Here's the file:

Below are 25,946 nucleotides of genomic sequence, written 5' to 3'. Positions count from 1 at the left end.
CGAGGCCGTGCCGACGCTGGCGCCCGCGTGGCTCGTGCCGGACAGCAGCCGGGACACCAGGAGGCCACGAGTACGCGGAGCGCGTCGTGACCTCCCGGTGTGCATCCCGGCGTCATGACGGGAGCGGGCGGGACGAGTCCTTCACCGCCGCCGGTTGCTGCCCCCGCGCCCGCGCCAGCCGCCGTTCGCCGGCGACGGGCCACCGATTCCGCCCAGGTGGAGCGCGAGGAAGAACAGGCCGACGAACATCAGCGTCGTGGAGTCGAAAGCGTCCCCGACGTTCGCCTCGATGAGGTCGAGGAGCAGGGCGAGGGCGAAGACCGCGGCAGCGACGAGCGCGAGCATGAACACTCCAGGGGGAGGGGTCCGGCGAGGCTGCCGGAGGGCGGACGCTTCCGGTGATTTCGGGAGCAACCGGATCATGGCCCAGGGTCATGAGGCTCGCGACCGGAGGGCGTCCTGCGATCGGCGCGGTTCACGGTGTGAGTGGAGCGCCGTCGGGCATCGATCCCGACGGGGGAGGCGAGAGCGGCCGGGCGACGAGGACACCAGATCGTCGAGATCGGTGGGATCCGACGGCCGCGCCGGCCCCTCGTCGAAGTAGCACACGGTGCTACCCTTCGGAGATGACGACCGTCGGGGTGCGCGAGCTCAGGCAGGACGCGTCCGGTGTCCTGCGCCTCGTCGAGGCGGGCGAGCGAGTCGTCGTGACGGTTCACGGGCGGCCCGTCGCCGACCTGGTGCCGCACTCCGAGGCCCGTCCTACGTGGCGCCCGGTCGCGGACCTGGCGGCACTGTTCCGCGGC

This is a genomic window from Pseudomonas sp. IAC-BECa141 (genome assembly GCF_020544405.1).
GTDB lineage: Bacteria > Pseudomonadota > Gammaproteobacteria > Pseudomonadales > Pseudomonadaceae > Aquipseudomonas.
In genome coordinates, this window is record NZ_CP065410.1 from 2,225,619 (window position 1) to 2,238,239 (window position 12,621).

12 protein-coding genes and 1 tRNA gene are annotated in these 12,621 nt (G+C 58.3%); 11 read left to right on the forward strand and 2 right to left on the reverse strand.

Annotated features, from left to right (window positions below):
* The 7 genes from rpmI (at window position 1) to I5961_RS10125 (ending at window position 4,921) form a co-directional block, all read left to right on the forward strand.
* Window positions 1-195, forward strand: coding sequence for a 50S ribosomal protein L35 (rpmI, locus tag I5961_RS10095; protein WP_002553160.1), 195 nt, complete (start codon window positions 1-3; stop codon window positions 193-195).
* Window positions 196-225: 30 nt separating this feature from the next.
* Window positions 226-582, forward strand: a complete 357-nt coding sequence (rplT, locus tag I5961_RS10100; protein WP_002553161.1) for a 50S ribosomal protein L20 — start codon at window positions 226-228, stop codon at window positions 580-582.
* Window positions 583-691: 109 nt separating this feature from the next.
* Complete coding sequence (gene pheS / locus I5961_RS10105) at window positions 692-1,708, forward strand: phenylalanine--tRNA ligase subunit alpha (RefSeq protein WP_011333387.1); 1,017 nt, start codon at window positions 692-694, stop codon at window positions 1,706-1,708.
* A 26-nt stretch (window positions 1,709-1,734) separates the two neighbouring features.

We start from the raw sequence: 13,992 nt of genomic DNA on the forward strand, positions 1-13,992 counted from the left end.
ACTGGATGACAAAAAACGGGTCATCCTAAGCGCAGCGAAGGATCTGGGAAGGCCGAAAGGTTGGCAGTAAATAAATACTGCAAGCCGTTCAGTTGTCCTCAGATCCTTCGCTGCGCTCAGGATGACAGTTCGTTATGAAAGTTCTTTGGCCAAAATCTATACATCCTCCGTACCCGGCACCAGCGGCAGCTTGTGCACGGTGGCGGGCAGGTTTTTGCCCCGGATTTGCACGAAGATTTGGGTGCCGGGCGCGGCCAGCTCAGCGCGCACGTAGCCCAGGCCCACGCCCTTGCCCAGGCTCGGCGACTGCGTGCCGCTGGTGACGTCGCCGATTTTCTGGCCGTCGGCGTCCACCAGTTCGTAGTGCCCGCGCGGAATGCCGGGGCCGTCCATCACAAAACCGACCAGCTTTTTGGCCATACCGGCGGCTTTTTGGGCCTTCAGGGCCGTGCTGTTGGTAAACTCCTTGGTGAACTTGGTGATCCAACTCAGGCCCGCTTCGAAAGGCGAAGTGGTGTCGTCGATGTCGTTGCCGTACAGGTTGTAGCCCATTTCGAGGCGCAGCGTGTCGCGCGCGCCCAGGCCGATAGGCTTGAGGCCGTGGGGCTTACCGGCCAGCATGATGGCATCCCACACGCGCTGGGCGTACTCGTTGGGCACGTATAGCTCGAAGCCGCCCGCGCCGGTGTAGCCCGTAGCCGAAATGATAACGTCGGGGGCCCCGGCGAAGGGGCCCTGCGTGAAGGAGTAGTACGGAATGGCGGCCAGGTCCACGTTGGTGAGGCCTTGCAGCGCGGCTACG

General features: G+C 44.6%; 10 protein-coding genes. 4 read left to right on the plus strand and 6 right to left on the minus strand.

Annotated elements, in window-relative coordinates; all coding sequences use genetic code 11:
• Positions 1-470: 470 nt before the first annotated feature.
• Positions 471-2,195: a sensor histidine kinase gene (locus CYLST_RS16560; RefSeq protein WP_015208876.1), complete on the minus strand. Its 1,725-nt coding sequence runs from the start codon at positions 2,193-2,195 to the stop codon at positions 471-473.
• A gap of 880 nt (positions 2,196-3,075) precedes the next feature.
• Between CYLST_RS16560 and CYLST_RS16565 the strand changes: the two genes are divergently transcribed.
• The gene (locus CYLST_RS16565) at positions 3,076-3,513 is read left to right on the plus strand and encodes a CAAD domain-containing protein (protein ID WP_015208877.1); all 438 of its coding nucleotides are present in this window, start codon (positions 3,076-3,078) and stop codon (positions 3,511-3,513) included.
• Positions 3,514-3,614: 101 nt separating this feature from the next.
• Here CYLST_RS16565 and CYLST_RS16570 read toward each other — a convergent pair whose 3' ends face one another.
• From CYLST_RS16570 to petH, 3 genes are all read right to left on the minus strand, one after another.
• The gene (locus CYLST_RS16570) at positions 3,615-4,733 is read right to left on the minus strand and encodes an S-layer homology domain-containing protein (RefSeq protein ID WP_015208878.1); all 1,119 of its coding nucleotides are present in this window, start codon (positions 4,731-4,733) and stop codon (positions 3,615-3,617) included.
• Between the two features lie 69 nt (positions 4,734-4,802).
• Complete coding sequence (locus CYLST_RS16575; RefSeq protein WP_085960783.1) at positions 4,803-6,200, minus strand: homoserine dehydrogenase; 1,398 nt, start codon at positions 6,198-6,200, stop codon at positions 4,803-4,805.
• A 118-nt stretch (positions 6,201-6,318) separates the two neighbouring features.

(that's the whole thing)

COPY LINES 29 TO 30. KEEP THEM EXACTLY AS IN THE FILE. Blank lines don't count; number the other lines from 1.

• Complete coding sequence (locus CYLST_RS16575; RefSeq protein WP_085960783.1) at positions 4,803-6,200, minus strand: homoserine dehydrogenase; 1,398 nt, start codon at positions 6,198-6,200, stop codon at positions 4,803-4,805.
• A 118-nt stretch (positions 6,201-6,318) separates the two neighbouring features.